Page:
Future of Smart Grid and its Implications for Electric Utilities

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It is a well-known fact that the electric grid has evolved considerably over the past 10 years.

The smart grid systems that have already been deployed have enabled utilities to improve the effectiveness and efficiency of their operations, particularly as it relates
to reducing the frequency and duration of power outages, providing finer control of operating parameters (e.g., voltage), and enabling greater customer participation in
the management of their electricity through the application of advanced metering infrastructure (AMI).

In addition, in recent years, there have been accelerated deployments in renewable energy resources (distributed energy), electric vehicle (EV) charging infrastructures,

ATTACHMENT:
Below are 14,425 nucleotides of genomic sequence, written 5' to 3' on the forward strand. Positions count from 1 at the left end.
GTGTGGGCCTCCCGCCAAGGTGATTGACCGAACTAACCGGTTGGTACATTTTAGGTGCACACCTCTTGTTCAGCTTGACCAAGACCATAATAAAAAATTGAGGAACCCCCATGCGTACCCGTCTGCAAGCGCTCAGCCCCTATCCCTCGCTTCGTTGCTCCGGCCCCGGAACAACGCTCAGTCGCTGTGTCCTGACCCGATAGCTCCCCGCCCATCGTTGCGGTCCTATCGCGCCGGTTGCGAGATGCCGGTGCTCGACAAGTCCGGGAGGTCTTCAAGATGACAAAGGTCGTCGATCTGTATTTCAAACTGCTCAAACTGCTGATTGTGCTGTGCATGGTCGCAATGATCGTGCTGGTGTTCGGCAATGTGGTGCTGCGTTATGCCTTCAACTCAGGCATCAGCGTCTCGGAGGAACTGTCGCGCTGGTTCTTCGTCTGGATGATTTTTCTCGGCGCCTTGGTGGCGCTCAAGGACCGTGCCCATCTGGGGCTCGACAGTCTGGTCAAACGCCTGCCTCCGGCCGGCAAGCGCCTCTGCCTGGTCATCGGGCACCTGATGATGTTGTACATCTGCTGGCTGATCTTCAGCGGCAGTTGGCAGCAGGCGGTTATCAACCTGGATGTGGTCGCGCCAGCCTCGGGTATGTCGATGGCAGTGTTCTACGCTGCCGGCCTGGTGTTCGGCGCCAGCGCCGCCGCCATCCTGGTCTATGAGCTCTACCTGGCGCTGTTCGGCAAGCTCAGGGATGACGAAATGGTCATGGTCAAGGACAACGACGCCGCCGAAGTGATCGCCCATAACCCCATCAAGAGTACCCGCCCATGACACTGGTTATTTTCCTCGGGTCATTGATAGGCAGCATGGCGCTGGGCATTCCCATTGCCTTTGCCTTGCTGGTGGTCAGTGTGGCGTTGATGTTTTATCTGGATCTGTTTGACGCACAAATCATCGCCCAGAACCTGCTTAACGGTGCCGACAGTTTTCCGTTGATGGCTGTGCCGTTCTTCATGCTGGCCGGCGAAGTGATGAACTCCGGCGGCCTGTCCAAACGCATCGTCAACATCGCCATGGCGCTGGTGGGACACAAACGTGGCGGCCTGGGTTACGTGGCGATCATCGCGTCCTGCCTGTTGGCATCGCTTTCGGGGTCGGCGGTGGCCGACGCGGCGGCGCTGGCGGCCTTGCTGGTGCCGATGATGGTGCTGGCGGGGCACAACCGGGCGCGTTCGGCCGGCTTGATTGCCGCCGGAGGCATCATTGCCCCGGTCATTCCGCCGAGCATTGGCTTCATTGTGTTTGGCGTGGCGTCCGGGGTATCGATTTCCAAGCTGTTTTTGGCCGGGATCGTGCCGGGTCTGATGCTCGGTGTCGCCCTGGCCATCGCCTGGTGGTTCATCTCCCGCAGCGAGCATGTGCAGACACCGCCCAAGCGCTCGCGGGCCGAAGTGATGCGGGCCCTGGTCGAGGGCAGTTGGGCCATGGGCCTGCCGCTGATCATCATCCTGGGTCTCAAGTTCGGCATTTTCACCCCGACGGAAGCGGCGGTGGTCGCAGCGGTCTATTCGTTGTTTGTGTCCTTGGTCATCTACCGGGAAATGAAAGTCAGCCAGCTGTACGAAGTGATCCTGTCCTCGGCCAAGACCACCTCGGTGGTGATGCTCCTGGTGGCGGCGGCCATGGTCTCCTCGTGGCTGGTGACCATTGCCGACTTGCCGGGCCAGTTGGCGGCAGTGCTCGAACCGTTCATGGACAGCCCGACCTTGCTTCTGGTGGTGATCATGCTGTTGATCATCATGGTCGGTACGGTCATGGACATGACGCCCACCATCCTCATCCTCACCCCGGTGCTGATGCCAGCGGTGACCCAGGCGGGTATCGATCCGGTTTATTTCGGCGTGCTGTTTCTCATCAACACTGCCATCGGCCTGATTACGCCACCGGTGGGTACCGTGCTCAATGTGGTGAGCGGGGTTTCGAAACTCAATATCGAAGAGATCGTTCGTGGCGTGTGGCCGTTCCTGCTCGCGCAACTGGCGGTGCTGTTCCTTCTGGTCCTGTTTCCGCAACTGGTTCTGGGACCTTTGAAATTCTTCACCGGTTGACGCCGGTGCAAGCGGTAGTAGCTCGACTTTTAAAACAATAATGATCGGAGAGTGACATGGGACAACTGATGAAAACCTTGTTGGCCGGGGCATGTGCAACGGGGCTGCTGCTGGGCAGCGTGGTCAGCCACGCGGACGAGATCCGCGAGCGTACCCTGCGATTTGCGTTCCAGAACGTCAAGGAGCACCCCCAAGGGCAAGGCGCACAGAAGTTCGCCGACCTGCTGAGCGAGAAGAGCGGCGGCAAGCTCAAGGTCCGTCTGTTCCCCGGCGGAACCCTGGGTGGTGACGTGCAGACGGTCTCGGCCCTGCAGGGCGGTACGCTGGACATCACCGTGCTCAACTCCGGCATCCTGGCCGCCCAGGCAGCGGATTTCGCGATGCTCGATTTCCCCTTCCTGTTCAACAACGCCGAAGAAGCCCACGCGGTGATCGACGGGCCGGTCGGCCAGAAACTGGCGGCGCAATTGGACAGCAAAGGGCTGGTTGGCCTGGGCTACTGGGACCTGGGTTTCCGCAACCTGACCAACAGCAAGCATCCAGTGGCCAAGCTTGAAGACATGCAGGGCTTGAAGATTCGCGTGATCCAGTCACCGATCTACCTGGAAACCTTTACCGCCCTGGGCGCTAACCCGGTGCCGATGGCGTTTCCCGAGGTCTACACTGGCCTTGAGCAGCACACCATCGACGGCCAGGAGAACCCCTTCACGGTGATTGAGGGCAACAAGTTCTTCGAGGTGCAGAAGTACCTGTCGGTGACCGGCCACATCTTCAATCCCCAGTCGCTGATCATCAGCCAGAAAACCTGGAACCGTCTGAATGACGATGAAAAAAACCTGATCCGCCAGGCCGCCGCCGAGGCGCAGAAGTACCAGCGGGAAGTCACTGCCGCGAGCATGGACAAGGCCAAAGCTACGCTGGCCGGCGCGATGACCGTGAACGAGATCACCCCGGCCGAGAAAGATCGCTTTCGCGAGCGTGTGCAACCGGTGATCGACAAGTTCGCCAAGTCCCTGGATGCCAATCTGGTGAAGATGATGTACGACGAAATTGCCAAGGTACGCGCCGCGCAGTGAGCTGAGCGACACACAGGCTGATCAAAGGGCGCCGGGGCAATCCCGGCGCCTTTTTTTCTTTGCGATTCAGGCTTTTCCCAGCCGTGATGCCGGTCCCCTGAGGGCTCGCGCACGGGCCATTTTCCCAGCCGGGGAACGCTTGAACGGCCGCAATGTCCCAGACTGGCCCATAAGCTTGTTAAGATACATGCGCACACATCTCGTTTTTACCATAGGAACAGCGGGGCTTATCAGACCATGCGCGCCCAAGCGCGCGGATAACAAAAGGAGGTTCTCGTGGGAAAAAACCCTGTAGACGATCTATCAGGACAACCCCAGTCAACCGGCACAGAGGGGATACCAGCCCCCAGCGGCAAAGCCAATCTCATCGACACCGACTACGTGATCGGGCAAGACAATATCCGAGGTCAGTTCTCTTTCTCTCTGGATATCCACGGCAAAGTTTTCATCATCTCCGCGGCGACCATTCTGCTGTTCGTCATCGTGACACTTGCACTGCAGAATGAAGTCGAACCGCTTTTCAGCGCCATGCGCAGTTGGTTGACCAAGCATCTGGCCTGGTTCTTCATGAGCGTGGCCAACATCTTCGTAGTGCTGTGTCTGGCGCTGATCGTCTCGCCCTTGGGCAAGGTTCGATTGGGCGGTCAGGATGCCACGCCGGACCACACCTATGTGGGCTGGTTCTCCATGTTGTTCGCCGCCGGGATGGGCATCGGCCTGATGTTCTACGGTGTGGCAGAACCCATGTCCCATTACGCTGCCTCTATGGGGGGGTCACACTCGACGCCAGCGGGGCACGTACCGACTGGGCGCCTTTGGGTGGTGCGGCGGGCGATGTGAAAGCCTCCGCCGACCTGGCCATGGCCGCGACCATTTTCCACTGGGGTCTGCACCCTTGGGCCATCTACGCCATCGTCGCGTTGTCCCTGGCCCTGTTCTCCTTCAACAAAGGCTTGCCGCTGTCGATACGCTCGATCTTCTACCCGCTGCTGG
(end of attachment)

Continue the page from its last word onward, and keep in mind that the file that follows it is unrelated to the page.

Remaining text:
grid-interactive buildings, microgrids, and more.

These technologies, which consumers and technology service providers often own and control, are introducing significant complexity and uncertainty to grid planners
and operators. Due to the changing resource mix and industry composition, the electric grid must now evolve to a new operating structure with advanced functional capabilities.

It will now need to manage variable power output, fluctuating and unpredictable load patterns, and bidirectional power flow, as well as enable novel grid designs. It will
also require effective, time-dependent coordination among all participants (utilities, market operators, and emerging players) to ensure the reliable operation of
essential and evolving grid functions.


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